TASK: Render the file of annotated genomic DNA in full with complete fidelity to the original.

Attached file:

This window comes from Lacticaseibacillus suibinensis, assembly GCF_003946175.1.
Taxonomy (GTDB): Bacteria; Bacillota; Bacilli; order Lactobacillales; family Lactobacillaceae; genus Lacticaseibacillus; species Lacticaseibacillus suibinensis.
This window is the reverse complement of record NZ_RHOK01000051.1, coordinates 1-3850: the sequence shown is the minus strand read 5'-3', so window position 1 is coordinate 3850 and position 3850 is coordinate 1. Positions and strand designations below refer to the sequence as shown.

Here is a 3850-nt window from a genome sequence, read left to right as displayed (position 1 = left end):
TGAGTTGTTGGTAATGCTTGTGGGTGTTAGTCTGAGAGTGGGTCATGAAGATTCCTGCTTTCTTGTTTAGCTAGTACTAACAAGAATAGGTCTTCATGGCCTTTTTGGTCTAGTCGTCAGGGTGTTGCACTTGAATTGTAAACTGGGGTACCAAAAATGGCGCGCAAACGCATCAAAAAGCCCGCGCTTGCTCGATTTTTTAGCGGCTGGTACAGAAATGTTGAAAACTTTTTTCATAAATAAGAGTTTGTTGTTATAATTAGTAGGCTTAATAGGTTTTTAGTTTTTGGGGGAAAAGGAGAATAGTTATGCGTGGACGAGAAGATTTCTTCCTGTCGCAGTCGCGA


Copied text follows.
This window comes from Lacticaseibacillus suibinensis, assembly GCF_003946175.1.
Taxonomy (GTDB): Bacteria; Bacillota; Bacilli; order Lactobacillales; family Lactobacillaceae; genus Lacticaseibacillus; species Lacticaseibacillus suibinensis.
This window is the reverse complement of record NZ_RHOK01000051.1, coordinates 1-3850: the sequence shown is the minus strand read 5'-3', so window position 1 is coordinate 3850 and position 3850 is coordinate 1. Positions and strand designations below refer to the sequence as shown.

Here is a 3850-nt window from a genome sequence, read left to right as displayed (position 1 = left end):
TGAGTTGTTGGTAATGCTTGTGGGTGTTAGTCTGAGAGTGGGTCATGAAGATTCCTGCTTTCTTGTTTAGCTAGTACTAACAAGAATAGGTCTTCATGGCCTTTTTGGTCTAGTCGTCAGGGTGTTGCACTTGAATTGTAAACTGGGGTACCAAAAATGGCGCGCAAACGCATCAAAAAGCCCGCGCTTGCTCGATTTTTTAGCGGCTGGTACAGAAATGTTGAAAACTTTTTTCATAAATAAGAGTTTGTTGTTATAATTAGTAGGCTTAATAGGTTTTTAGTTTTTGGGGGAAAAGGAGAATAGTTATGCGTGGACGAGAAGATTTCTTCCTGTCGCAGTCGCGA